British public thinks Boris Johnson would be worse prime minister than Theresa May, poll finds

Former foreign secretary more popular than current prime minister, but voters think he would do a worse job, according to survey

Benjamin Kentish
Political Correspondent
Friday 07 September 2018 11:32
Comments
Boris Johnson is the current bookmakers' favourite to succeed Theresa May
Boris Johnson is the current bookmakers' favourite to succeed Theresa May

Boris Johnson's hopes of entering Downing Street have been dealt a blow after a new poll found voters think he would make a worse prime minister than Theresa May.

The former foreign secretary is currently the bookmakers' favourite to be the next prime minister, but the YouGov survey concluded that the public does not see him as a significant improvement on the incumbent.

31 per cent of voters think Ms May is a good prime minister, while only 29 per cent say Mr Johnson would be.

Significantly, the gap was even wider among Conservative voters, with 69 per cent thinking Ms May is a good fit for the job compared to just 42 per cent who say her potential rival would be.

On the different question of how favourable voters feel towards the two figures, however, Mr Johnson has a slight advantage. His favourability rating is -22, compared to the prime minister's -26.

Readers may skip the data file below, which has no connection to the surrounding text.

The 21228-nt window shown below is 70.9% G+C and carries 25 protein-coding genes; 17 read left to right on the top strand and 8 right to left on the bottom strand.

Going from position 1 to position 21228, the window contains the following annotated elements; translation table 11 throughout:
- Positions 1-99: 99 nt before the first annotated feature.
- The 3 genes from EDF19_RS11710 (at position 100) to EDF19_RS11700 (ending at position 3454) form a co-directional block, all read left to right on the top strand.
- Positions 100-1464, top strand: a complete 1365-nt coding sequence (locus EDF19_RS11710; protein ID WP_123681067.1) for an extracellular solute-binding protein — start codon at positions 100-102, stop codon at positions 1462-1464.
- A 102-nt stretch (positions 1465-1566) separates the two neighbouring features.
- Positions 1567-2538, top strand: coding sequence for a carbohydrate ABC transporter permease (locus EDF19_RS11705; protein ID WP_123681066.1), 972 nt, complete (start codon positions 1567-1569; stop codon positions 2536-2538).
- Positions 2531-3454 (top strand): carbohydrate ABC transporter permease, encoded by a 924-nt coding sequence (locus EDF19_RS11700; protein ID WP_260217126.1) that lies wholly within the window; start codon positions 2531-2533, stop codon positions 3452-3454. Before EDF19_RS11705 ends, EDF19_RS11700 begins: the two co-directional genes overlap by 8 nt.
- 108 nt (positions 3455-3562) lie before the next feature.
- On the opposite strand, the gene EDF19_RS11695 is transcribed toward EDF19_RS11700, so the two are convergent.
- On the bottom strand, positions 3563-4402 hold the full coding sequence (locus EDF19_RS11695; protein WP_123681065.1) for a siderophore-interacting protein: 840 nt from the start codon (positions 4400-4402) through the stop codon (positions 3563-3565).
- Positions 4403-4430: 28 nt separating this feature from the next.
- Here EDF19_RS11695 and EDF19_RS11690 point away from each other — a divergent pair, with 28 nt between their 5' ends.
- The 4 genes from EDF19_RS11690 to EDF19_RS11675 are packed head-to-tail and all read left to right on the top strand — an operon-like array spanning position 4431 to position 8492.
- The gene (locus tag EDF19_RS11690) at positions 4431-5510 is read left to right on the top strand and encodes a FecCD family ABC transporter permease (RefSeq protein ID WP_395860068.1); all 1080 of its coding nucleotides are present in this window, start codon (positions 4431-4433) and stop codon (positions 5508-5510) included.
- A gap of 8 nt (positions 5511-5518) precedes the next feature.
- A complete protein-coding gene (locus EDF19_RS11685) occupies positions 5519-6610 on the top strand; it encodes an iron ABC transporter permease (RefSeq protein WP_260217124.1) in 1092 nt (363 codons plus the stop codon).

31 per cent of people have a favourable view of the prime minister, while 57 per cent do not, giving her an favourability rating of-26.

For Mr Johnson, 33 per cent hold a positive view while 55 express a negative perception, meaning his net rating is slightly better, at -22.

The survey was conducted for The Times Red Box.

YouGov's international politics research executive, Chris Curtis, said: "Many inside the Conservative Party now believe that once Brexit has been delivered there will need to be a change in leadership for the Conservatives to secure an election victory.

"This survey shows that, in the minds of the public, Boris doesn't seem to be well suited to fill that role."

The results are significantly affected by how people feel about Brexit. Mr Johnson has a favourability rating of +25 about Leave voters, whereas Ms May's is -2.

But Mr Johnson is likely to take hope from the fact that voters like him more than Ms May. 35 per cent say they like the current foreign secretary, compared to 29 per cent for the current prime minister.

Mr Johnson is widely believed to be planning to succeed Ms May.

He will reportedly address a 1000-person rally at the Conservatives' annual conference in Birmingham later this month, where he is likely to double down on his criticism of the prime minister's Chequers plan.

The former London mayor used a newspaper column earlier this week to attack the proposals, saying they had left Britain "lying flat on the canvas"

It comes as Mr Johnson and his wife, Marina, confirmed they are in the process of divorcing.

In a joint statement, the former couple said: “Several months ago, after 25 years of marriage, we decided it was in our best interests to separate.

“We have subsequently agreed to divorce and that process is under way.

“As friends we will continue to support our four children in the years ahead. We will not be commenting further”.

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